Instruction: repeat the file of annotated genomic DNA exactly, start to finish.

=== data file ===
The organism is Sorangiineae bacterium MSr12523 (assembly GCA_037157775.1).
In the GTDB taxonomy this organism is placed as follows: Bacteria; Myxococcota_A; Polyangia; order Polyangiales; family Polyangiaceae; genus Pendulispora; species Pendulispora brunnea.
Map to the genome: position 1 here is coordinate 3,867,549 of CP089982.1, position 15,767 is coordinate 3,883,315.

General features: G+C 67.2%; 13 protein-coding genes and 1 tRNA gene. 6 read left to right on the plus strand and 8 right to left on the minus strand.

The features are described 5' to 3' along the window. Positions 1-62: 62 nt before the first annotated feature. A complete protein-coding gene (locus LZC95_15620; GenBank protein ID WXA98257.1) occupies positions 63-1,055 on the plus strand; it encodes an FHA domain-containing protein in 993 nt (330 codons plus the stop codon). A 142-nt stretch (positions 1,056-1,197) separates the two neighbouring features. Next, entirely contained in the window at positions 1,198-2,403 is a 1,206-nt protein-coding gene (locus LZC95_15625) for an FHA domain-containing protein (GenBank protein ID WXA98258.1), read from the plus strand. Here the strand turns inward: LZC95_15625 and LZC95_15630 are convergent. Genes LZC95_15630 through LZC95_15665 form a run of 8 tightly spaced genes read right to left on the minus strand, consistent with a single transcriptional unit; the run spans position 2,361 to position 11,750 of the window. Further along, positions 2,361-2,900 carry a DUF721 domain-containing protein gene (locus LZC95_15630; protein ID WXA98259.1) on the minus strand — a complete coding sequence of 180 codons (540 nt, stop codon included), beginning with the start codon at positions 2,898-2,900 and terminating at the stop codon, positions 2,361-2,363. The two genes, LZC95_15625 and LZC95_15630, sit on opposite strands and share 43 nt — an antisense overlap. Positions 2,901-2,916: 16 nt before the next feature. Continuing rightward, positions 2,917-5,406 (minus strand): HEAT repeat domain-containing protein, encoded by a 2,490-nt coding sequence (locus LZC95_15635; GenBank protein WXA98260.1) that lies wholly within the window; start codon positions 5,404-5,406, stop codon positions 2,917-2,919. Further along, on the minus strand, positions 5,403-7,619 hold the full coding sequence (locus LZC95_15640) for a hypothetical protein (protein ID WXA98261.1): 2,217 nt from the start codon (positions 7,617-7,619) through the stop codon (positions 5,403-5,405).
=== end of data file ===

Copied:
The organism is Sorangiineae bacterium MSr12523 (assembly GCA_037157775.1).
In the GTDB taxonomy this organism is placed as follows: Bacteria; Myxococcota_A; Polyangia; order Polyangiales; family Polyangiaceae; genus Pendulispora; species Pendulispora brunnea.
Map to the genome: position 1 here is coordinate 3,867,549 of CP089982.1, position 15,767 is coordinate 3,883,315.

General features: G+C 67.2%; 13 protein-coding genes and 1 tRNA gene. 6 read left to right on the plus strand and 8 right to left on the minus strand.

The features are described 5' to 3' along the window. Positions 1-62: 62 nt before the first annotated feature. A complete protein-coding gene (locus LZC95_15620; GenBank protein ID WXA98257.1) occupies positions 63-1,055 on the plus strand; it encodes an FHA domain-containing protein in 993 nt (330 codons plus the stop codon). A 142-nt stretch (positions 1,056-1,197) separates the two neighbouring features. Next, entirely contained in the window at positions 1,198-2,403 is a 1,206-nt protein-coding gene (locus LZC95_15625) for an FHA domain-containing protein (GenBank protein ID WXA98258.1), read from the plus strand. Here the strand turns inward: LZC95_15625 and LZC95_15630 are convergent. Genes LZC95_15630 through LZC95_15665 form a run of 8 tightly spaced genes read right to left on the minus strand, consistent with a single transcriptional unit; the run spans position 2,361 to position 11,750 of the window. Further along, positions 2,361-2,900 carry a DUF721 domain-containing protein gene (locus LZC95_15630; protein ID WXA98259.1) on the minus strand — a complete coding sequence of 180 codons (540 nt, stop codon included), beginning with the start codon at positions 2,898-2,900 and terminating at the stop codon, positions 2,361-2,363. The two genes, LZC95_15625 and LZC95_15630, sit on opposite strands and share 43 nt — an antisense overlap. Positions 2,901-2,916: 16 nt before the next feature. Continuing rightward, positions 2,917-5,406 (minus strand): HEAT repeat domain-containing protein, encoded by a 2,490-nt coding sequence (locus LZC95_15635; GenBank protein WXA98260.1) that lies wholly within the window; start codon positions 5,404-5,406, stop codon positions 2,917-2,919. Further along, on the minus strand, positions 5,403-7,619 hold the full coding sequence (locus LZC95_15640) for a hypothetical protein (protein ID WXA98261.1): 2,217 nt from the start codon (positions 7,617-7,619) through the stop codon (positions 5,403-5,405).